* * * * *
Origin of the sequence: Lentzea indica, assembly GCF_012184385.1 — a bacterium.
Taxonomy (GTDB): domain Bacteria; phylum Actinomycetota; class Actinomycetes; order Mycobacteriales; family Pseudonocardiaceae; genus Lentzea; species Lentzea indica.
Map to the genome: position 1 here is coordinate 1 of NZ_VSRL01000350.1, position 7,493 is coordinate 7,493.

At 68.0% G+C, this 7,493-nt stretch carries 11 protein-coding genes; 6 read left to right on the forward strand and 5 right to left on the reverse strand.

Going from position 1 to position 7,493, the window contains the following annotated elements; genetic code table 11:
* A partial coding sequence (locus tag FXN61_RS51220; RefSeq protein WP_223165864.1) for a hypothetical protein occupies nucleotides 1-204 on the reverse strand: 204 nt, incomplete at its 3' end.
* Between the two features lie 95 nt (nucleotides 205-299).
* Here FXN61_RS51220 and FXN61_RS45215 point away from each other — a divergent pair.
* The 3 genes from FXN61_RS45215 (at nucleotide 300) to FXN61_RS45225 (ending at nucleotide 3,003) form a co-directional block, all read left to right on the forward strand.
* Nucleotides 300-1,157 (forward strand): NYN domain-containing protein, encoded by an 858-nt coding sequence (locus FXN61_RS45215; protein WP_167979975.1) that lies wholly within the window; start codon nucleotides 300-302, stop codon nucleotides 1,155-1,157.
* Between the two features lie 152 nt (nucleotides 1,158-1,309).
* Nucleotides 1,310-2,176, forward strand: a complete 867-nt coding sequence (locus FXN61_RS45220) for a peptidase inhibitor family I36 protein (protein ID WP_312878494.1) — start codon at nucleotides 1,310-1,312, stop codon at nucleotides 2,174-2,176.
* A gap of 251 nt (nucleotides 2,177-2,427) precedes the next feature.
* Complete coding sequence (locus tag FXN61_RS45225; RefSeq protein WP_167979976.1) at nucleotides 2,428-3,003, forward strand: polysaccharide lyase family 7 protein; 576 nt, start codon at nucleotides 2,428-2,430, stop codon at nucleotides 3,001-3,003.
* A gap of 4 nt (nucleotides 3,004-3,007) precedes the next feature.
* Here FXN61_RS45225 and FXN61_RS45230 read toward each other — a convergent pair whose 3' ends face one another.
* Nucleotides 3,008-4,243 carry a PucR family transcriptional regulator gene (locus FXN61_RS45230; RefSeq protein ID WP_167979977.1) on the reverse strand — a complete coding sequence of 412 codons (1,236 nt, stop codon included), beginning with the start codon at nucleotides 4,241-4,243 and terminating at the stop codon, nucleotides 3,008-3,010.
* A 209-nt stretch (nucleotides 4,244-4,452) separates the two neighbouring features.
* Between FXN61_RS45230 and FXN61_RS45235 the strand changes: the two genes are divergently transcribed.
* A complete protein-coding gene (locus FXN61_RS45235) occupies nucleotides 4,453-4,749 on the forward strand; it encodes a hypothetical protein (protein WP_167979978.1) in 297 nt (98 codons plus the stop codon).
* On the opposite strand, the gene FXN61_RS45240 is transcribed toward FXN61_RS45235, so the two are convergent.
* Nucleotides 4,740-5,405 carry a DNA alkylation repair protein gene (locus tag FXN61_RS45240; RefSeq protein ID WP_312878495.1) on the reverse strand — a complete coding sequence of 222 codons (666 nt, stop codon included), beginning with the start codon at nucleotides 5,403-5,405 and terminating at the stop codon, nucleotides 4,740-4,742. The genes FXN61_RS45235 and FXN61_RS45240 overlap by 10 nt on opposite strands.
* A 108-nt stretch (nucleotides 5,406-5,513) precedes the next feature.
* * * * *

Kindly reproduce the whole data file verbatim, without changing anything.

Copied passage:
Origin of the sequence: Lentzea indica, assembly GCF_012184385.1 — a bacterium.
Taxonomy (GTDB): domain Bacteria; phylum Actinomycetota; class Actinomycetes; order Mycobacteriales; family Pseudonocardiaceae; genus Lentzea; species Lentzea indica.
Map to the genome: position 1 here is coordinate 1 of NZ_VSRL01000350.1, position 7,493 is coordinate 7,493.

At 68.0% G+C, this 7,493-nt stretch carries 11 protein-coding genes; 6 read left to right on the forward strand and 5 right to left on the reverse strand.

Going from position 1 to position 7,493, the window contains the following annotated elements; genetic code table 11:
* A partial coding sequence (locus tag FXN61_RS51220; RefSeq protein WP_223165864.1) for a hypothetical protein occupies nucleotides 1-204 on the reverse strand: 204 nt, incomplete at its 3' end.
* Between the two features lie 95 nt (nucleotides 205-299).
* Here FXN61_RS51220 and FXN61_RS45215 point away from each other — a divergent pair.
* The 3 genes from FXN61_RS45215 (at nucleotide 300) to FXN61_RS45225 (ending at nucleotide 3,003) form a co-directional block, all read left to right on the forward strand.
* Nucleotides 300-1,157 (forward strand): NYN domain-containing protein, encoded by an 858-nt coding sequence (locus FXN61_RS45215; protein WP_167979975.1) that lies wholly within the window; start codon nucleotides 300-302, stop codon nucleotides 1,155-1,157.
* Between the two features lie 152 nt (nucleotides 1,158-1,309).
* Nucleotides 1,310-2,176, forward strand: a complete 867-nt coding sequence (locus FXN61_RS45220) for a peptidase inhibitor family I36 protein (protein ID WP_312878494.1) — start codon at nucleotides 1,310-1,312, stop codon at nucleotides 2,174-2,176.
* A gap of 251 nt (nucleotides 2,177-2,427) precedes the next feature.
* Complete coding sequence (locus tag FXN61_RS45225; RefSeq protein WP_167979976.1) at nucleotides 2,428-3,003, forward strand: polysaccharide lyase family 7 protein; 576 nt, start codon at nucleotides 2,428-2,430, stop codon at nucleotides 3,001-3,003.
* A gap of 4 nt (nucleotides 3,004-3,007) precedes the next feature.
* Here FXN61_RS45225 and FXN61_RS45230 read toward each other — a convergent pair whose 3' ends face one another.
* Nucleotides 3,008-4,243 carry a PucR family transcriptional regulator gene (locus FXN61_RS45230; RefSeq protein ID WP_167979977.1) on the reverse strand — a complete coding sequence of 412 codons (1,236 nt, stop codon included), beginning with the start codon at nucleotides 4,241-4,243 and terminating at the stop codon, nucleotides 3,008-3,010.
* A 209-nt stretch (nucleotides 4,244-4,452) separates the two neighbouring features.
* Between FXN61_RS45230 and FXN61_RS45235 the strand changes: the two genes are divergently transcribed.
* A complete protein-coding gene (locus FXN61_RS45235) occupies nucleotides 4,453-4,749 on the forward strand; it encodes a hypothetical protein (protein WP_167979978.1) in 297 nt (98 codons plus the stop codon).
* On the opposite strand, the gene FXN61_RS45240 is transcribed toward FXN61_RS45235, so the two are convergent.
* Nucleotides 4,740-5,405 carry a DNA alkylation repair protein gene (locus tag FXN61_RS45240; RefSeq protein ID WP_312878495.1) on the reverse strand — a complete coding sequence of 222 codons (666 nt, stop codon included), beginning with the start codon at nucleotides 5,403-5,405 and terminating at the stop codon, nucleotides 4,740-4,742. The genes FXN61_RS45235 and FXN61_RS45240 overlap by 10 nt on opposite strands.
* A 108-nt stretch (nucleotides 5,406-5,513) precedes the next feature.